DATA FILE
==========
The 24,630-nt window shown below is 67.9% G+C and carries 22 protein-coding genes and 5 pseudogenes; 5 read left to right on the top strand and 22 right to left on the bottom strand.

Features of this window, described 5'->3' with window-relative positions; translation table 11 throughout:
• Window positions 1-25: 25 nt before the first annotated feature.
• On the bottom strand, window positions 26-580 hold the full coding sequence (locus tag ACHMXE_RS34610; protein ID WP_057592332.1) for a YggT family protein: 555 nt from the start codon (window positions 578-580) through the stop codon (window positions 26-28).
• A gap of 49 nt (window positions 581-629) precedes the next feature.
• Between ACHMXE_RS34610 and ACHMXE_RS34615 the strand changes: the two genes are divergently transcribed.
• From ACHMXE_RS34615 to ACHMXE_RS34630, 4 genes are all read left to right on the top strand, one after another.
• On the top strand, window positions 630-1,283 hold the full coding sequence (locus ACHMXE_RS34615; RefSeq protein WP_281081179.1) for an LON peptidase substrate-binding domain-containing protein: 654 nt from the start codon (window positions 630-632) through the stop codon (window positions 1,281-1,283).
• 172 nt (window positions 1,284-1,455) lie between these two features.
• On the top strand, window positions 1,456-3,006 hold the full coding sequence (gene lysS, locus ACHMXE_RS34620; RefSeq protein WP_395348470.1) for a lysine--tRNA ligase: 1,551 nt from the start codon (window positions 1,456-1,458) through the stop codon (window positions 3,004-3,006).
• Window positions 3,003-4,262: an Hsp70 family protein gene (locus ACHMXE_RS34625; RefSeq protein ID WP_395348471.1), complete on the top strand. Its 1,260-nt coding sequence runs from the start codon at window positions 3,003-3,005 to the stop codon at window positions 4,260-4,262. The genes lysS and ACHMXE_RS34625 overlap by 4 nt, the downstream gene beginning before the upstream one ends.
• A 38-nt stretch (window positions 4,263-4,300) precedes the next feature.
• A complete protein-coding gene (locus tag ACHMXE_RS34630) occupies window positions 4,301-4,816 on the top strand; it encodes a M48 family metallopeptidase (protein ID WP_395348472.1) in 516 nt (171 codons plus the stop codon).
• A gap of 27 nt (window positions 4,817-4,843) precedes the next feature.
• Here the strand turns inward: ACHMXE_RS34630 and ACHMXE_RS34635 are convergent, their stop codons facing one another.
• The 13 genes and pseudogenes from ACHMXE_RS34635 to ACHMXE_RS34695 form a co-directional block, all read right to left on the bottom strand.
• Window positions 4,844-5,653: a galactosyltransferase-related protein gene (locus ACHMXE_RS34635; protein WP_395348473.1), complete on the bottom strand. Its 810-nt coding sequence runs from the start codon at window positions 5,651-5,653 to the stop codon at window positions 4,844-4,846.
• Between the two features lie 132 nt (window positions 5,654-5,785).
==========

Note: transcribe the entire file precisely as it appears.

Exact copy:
The 24,630-nt window shown below is 67.9% G+C and carries 22 protein-coding genes and 5 pseudogenes; 5 read left to right on the top strand and 22 right to left on the bottom strand.

Features of this window, described 5'->3' with window-relative positions; translation table 11 throughout:
• Window positions 1-25: 25 nt before the first annotated feature.
• On the bottom strand, window positions 26-580 hold the full coding sequence (locus tag ACHMXE_RS34610; protein ID WP_057592332.1) for a YggT family protein: 555 nt from the start codon (window positions 578-580) through the stop codon (window positions 26-28).
• A gap of 49 nt (window positions 581-629) precedes the next feature.
• Between ACHMXE_RS34610 and ACHMXE_RS34615 the strand changes: the two genes are divergently transcribed.
• From ACHMXE_RS34615 to ACHMXE_RS34630, 4 genes are all read left to right on the top strand, one after another.
• On the top strand, window positions 630-1,283 hold the full coding sequence (locus ACHMXE_RS34615; RefSeq protein WP_281081179.1) for an LON peptidase substrate-binding domain-containing protein: 654 nt from the start codon (window positions 630-632) through the stop codon (window positions 1,281-1,283).
• 172 nt (window positions 1,284-1,455) lie between these two features.
• On the top strand, window positions 1,456-3,006 hold the full coding sequence (gene lysS, locus ACHMXE_RS34620; RefSeq protein WP_395348470.1) for a lysine--tRNA ligase: 1,551 nt from the start codon (window positions 1,456-1,458) through the stop codon (window positions 3,004-3,006).
• Window positions 3,003-4,262: an Hsp70 family protein gene (locus ACHMXE_RS34625; RefSeq protein ID WP_395348471.1), complete on the top strand. Its 1,260-nt coding sequence runs from the start codon at window positions 3,003-3,005 to the stop codon at window positions 4,260-4,262. The genes lysS and ACHMXE_RS34625 overlap by 4 nt, the downstream gene beginning before the upstream one ends.
• A 38-nt stretch (window positions 4,263-4,300) precedes the next feature.
• A complete protein-coding gene (locus tag ACHMXE_RS34630) occupies window positions 4,301-4,816 on the top strand; it encodes a M48 family metallopeptidase (protein ID WP_395348472.1) in 516 nt (171 codons plus the stop codon).
• A gap of 27 nt (window positions 4,817-4,843) precedes the next feature.
• Here the strand turns inward: ACHMXE_RS34630 and ACHMXE_RS34635 are convergent, their stop codons facing one another.
• The 13 genes and pseudogenes from ACHMXE_RS34635 to ACHMXE_RS34695 form a co-directional block, all read right to left on the bottom strand.
• Window positions 4,844-5,653: a galactosyltransferase-related protein gene (locus ACHMXE_RS34635; protein WP_395348473.1), complete on the bottom strand. Its 810-nt coding sequence runs from the start codon at window positions 5,651-5,653 to the stop codon at window positions 4,844-4,846.
• Between the two features lie 132 nt (window positions 5,654-5,785).